Many of us work all year to afford a few weeks of vacation play or relaxation.
But Anchorage's Lael Wilcox has turned that working stiff formula on its head. She and partner Nicholas Carman work only as long as necessary to afford lengthy bike trips in other parts of the world. And now they're off again, leaving last week to ride through Europe over the next few months. In addition to Europe, they've pedaled across Canada and the United States, including riding across the Great Divide and down the East Coast from Maine to Key West.
Before they left Alaska's largest city earlier this month, they shared their story with hundreds of people during a show-and-tell session at The Bicycle Shop.
"We spent half of last year bikepacking across Europe, and are soon to embark on another period of travel, beginning in Eastern Europe, where we left off last time," Carman wrote on his blog before the session.
"Our bikes were ready to ride weeks ago, but in the interim, I've built them to be even better. New tires, chain, cassette, chainrings, bottom bracket, shifters, brake levers, and brake pads are all fit to Lael's bike; water storage and lighting systems designed and built for mine."
Ride, work, ride
The couple has worked six or seven days a week since March, saving as much as possible to make their latest venture possible. It's a lifestyle born years ago in Washington state, they told The Bicycle Story blog.
"I worked in Tacoma for a few years, growing more familiar with bicycle mechanics and life on a bicycle. One day, Lael and I rode our fixed-gear bikes from Tacoma to Seattle to visit her sister. ... The ride was nearly 50 miles. Though we were a little tired and very proud, it seemed easy," they wrote on the blog.
"En route to Seattle, Lael suggested that if we could ride 30, 40, 50 miles in a day, we could string some days together and really go somewhere. We planned a cross-country road trip for the summer, which fell through. Instead, we left on Sept. 18, 2008, from Portland, Maine, on our bikes. We arrived in Key West, Florida, two months later via Montreal, New York, Pennsylvania, Maryland, West Virginia, Virginia, North Carolina, South Carolina, and Georgia.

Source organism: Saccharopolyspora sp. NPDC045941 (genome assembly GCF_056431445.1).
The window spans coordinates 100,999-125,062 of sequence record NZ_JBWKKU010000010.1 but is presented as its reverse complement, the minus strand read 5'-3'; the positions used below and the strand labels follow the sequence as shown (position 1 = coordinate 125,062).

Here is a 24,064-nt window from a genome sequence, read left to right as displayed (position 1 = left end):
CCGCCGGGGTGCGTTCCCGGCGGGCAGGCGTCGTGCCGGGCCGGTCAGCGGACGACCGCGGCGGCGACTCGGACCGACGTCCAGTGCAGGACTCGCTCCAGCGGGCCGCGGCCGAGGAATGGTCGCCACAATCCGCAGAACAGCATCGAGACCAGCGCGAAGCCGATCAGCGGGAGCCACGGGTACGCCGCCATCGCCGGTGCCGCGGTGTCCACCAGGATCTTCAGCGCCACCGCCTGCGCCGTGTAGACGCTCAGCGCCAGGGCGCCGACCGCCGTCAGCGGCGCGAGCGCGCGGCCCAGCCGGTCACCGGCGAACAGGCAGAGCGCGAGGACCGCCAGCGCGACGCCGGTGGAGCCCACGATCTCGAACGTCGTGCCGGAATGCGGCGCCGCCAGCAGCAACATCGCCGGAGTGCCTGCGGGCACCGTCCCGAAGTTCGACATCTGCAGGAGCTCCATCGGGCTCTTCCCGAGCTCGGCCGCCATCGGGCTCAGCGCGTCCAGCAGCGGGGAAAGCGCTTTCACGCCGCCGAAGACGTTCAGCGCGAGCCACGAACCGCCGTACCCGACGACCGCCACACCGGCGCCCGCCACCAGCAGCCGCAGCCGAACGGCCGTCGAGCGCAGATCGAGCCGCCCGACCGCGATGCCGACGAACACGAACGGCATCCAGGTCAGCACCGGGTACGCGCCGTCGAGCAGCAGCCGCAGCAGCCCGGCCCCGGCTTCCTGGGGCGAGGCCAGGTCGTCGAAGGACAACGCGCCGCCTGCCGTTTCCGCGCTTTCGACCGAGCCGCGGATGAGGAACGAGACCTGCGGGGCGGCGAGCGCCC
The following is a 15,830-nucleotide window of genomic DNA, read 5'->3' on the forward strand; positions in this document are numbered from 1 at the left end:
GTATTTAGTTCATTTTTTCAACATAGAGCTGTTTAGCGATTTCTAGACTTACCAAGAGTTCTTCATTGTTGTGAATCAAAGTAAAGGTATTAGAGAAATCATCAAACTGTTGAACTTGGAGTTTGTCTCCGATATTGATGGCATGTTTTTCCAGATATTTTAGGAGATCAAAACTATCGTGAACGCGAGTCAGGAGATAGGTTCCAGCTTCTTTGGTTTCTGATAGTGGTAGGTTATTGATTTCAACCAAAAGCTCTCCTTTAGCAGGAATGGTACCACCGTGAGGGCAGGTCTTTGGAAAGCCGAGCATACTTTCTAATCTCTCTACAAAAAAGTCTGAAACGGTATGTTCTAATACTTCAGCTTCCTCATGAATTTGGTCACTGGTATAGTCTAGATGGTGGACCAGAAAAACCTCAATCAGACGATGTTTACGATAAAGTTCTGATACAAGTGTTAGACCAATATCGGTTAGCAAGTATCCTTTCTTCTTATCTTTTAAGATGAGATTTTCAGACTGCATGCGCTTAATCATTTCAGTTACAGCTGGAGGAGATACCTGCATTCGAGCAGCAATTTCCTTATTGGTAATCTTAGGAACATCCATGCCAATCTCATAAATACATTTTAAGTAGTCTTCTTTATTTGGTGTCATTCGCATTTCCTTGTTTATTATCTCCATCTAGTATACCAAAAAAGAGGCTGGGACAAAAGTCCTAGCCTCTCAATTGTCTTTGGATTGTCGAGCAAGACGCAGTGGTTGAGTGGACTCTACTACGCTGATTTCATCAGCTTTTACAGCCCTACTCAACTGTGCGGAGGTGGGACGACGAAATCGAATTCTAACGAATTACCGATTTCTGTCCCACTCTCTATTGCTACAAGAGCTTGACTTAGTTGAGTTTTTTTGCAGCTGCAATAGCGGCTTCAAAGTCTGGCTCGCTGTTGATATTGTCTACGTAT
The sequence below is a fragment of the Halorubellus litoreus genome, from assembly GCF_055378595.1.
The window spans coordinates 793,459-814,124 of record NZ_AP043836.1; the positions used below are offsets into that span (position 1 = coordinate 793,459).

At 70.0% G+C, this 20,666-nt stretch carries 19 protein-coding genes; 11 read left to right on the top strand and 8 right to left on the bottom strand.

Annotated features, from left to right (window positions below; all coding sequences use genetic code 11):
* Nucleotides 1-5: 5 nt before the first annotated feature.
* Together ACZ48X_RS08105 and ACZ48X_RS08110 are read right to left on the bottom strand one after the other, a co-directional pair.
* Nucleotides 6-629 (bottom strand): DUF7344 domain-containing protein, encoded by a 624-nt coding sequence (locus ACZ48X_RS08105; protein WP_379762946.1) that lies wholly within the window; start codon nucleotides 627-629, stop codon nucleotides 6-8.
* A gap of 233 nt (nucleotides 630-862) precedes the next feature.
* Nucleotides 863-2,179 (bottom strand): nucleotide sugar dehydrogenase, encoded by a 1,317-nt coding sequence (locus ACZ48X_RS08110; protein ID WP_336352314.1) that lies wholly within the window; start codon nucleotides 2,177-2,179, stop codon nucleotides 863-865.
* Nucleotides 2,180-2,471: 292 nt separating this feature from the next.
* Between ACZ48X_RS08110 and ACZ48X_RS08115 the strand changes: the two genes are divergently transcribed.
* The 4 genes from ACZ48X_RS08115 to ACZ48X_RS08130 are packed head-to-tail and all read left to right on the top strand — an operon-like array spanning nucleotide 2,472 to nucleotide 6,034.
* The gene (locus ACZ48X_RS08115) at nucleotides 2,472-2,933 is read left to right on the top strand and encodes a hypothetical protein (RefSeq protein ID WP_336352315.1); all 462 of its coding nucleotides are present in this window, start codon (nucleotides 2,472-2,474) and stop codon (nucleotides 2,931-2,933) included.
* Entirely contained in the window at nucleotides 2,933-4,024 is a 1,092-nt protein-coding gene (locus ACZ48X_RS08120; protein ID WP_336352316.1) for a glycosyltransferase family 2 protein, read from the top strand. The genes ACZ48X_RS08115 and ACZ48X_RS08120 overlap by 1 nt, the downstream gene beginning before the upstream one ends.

"It is also important to note that we immediately found work in Key West. After a few months of sun and saving money, we left town on our bicycles. This has been the approximate pattern ever since: ride, work, ride."
Falling into that pattern became both natural and rewarding.
"Work hard with a purpose, save money, don't worry too much, save money, sleep outside, ride a bike, don't buy stuff, don't worry, ride a bike, save money, work hard and eventually quit your job because your life is more important.
"We each make less than $15K per year, I think. Lael works at restaurants mostly, but has also worked as a math tutor, English teacher in France, baker, and a pedicab driver in Key West. I've spent some time in restaurants in Alaska and New Mexico, as a pedicab driver in Key West, as a marine forklift operator in Tacoma, a few months at Velo Orange in Maryland, and less than a year in bike shops in Anchorage and Albuquerque.
"A lack of overall structure is probably more important than anything. … Last week I went riding every day for seven days after work, and came home past midnight every night. At some point, I'll wake up to a substantial savings and an overwhelming urge to get out of town."
Talented racer too
Last week, shortly after their presentation at The Bicycle Shop, the urge was answered. The couple hitched a ride to the airport with Wilcox's sister at 2:45 p.m. By dinnertime, they were sipping beer while flying over the North Pole, en route to Frankfurt to begin their latest journey.
In addition to work, Wilcox, an East High graduate, picked up an impressive cycling victory in her home state this summer, capturing the 400-mile women's solo division of Alaska's biggest bike race, the Fireweed 400. Her time of 27 hours, 37 seconds was just 12 minutes behind the overall champion, Martin Renner of Homer.
Alaska Dispatch Publishing